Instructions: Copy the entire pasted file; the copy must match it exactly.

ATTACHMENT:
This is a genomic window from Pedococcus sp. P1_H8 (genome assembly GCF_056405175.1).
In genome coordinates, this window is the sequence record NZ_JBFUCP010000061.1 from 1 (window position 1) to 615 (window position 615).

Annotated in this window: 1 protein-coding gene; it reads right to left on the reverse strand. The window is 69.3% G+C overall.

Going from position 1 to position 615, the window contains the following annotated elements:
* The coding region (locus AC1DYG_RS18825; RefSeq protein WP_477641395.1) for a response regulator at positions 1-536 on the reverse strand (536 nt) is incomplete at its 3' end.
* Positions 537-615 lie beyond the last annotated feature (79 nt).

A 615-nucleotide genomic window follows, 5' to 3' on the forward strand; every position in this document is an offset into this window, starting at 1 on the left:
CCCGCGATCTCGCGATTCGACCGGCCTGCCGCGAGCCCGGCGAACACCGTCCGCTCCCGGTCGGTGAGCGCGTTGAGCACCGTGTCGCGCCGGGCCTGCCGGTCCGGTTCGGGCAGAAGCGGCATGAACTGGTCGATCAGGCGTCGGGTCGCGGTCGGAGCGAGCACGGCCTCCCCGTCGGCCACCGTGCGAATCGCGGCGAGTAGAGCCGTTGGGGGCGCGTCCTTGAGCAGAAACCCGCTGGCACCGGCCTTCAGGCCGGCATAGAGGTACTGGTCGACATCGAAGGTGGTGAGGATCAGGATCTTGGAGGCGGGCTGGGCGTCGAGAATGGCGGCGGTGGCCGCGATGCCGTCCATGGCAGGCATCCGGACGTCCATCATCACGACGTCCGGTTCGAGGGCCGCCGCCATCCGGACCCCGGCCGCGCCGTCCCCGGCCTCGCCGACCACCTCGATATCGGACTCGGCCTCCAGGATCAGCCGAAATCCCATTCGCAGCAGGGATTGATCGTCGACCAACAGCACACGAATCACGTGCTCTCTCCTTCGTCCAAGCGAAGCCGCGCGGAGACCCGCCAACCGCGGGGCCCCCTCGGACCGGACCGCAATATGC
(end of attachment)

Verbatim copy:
This is a genomic window from Pedococcus sp. P1_H8 (genome assembly GCF_056405175.1).
In genome coordinates, this window is the sequence record NZ_JBFUCP010000061.1 from 1 (window position 1) to 615 (window position 615).

Annotated in this window: 1 protein-coding gene; it reads right to left on the reverse strand. The window is 69.3% G+C overall.

Going from position 1 to position 615, the window contains the following annotated elements:
* The coding region (locus AC1DYG_RS18825; RefSeq protein WP_477641395.1) for a response regulator at positions 1-536 on the reverse strand (536 nt) is incomplete at its 3' end.
* Positions 537-615 lie beyond the last annotated feature (79 nt).

A 615-nucleotide genomic window follows, 5' to 3' on the forward strand; every position in this document is an offset into this window, starting at 1 on the left:
CCCGCGATCTCGCGATTCGACCGGCCTGCCGCGAGCCCGGCGAACACCGTCCGCTCCCGGTCGGTGAGCGCGTTGAGCACCGTGTCGCGCCGGGCCTGCCGGTCCGGTTCGGGCAGAAGCGGCATGAACTGGTCGATCAGGCGTCGGGTCGCGGTCGGAGCGAGCACGGCCTCCCCGTCGGCCACCGTGCGAATCGCGGCGAGTAGAGCCGTTGGGGGCGCGTCCTTGAGCAGAAACCCGCTGGCACCGGCCTTCAGGCCGGCATAGAGGTACTGGTCGACATCGAAGGTGGTGAGGATCAGGATCTTGGAGGCGGGCTGGGCGTCGAGAATGGCGGCGGTGGCCGCGATGCCGTCCATGGCAGGCATCCGGACGTCCATCATCACGACGTCCGGTTCGAGGGCCGCCGCCATCCGGACCCCGGCCGCGCCGTCCCCGGCCTCGCCGACCACCTCGATATCGGACTCGGCCTCCAGGATCAGCCGAAATCCCATTCGCAGCAGGGATTGATCGTCGACCAACAGCACACGAATCACGTGCTCTCTCCTTCGTCCAAGCGAAGCCGCGCGGAGACCCGCCAACCGCGGGGCCCCCTCGGACCGGACCGCAATATGC